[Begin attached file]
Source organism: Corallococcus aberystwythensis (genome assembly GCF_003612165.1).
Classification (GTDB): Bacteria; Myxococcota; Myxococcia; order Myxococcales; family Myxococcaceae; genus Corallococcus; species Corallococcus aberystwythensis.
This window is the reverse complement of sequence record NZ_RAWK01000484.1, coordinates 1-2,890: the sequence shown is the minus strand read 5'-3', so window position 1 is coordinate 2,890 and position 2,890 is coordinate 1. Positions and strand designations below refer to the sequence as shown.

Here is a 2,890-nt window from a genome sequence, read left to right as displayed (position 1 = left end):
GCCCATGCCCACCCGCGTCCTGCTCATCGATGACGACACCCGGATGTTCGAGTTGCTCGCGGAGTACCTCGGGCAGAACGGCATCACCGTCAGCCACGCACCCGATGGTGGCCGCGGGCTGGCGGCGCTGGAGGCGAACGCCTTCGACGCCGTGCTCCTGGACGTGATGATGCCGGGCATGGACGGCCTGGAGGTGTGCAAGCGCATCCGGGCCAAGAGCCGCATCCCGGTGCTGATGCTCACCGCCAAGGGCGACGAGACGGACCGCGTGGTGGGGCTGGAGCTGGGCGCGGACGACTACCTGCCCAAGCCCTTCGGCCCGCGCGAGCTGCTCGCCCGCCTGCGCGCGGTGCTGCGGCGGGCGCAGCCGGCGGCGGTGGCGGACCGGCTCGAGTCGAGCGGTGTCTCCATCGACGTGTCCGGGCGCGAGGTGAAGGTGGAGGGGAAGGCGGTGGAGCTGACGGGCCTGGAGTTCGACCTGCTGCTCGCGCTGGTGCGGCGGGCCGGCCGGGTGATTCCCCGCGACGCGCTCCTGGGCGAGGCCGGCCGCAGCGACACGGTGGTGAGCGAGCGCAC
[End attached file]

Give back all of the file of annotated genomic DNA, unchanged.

Source organism: Corallococcus aberystwythensis (genome assembly GCF_003612165.1).
Classification (GTDB): Bacteria; Myxococcota; Myxococcia; order Myxococcales; family Myxococcaceae; genus Corallococcus; species Corallococcus aberystwythensis.
This window is the reverse complement of sequence record NZ_RAWK01000484.1, coordinates 1-2,890: the sequence shown is the minus strand read 5'-3', so window position 1 is coordinate 2,890 and position 2,890 is coordinate 1. Positions and strand designations below refer to the sequence as shown.

Here is a 2,890-nt window from a genome sequence, read left to right as displayed (position 1 = left end):
GCCCATGCCCACCCGCGTCCTGCTCATCGATGACGACACCCGGATGTTCGAGTTGCTCGCGGAGTACCTCGGGCAGAACGGCATCACCGTCAGCCACGCACCCGATGGTGGCCGCGGGCTGGCGGCGCTGGAGGCGAACGCCTTCGACGCCGTGCTCCTGGACGTGATGATGCCGGGCATGGACGGCCTGGAGGTGTGCAAGCGCATCCGGGCCAAGAGCCGCATCCCGGTGCTGATGCTCACCGCCAAGGGCGACGAGACGGACCGCGTGGTGGGGCTGGAGCTGGGCGCGGACGACTACCTGCCCAAGCCCTTCGGCCCGCGCGAGCTGCTCGCCCGCCTGCGCGCGGTGCTGCGGCGGGCGCAGCCGGCGGCGGTGGCGGACCGGCTCGAGTCGAGCGGTGTCTCCATCGACGTGTCCGGGCGCGAGGTGAAGGTGGAGGGGAAGGCGGTGGAGCTGACGGGCCTGGAGTTCGACCTGCTGCTCGCGCTGGTGCGGCGGGCCGGCCGGGTGATTCCCCGCGACGCGCTCCTGGGCGAGGCCGGCCGCAGCGACACGGTGGTGAGCGAGCGCAC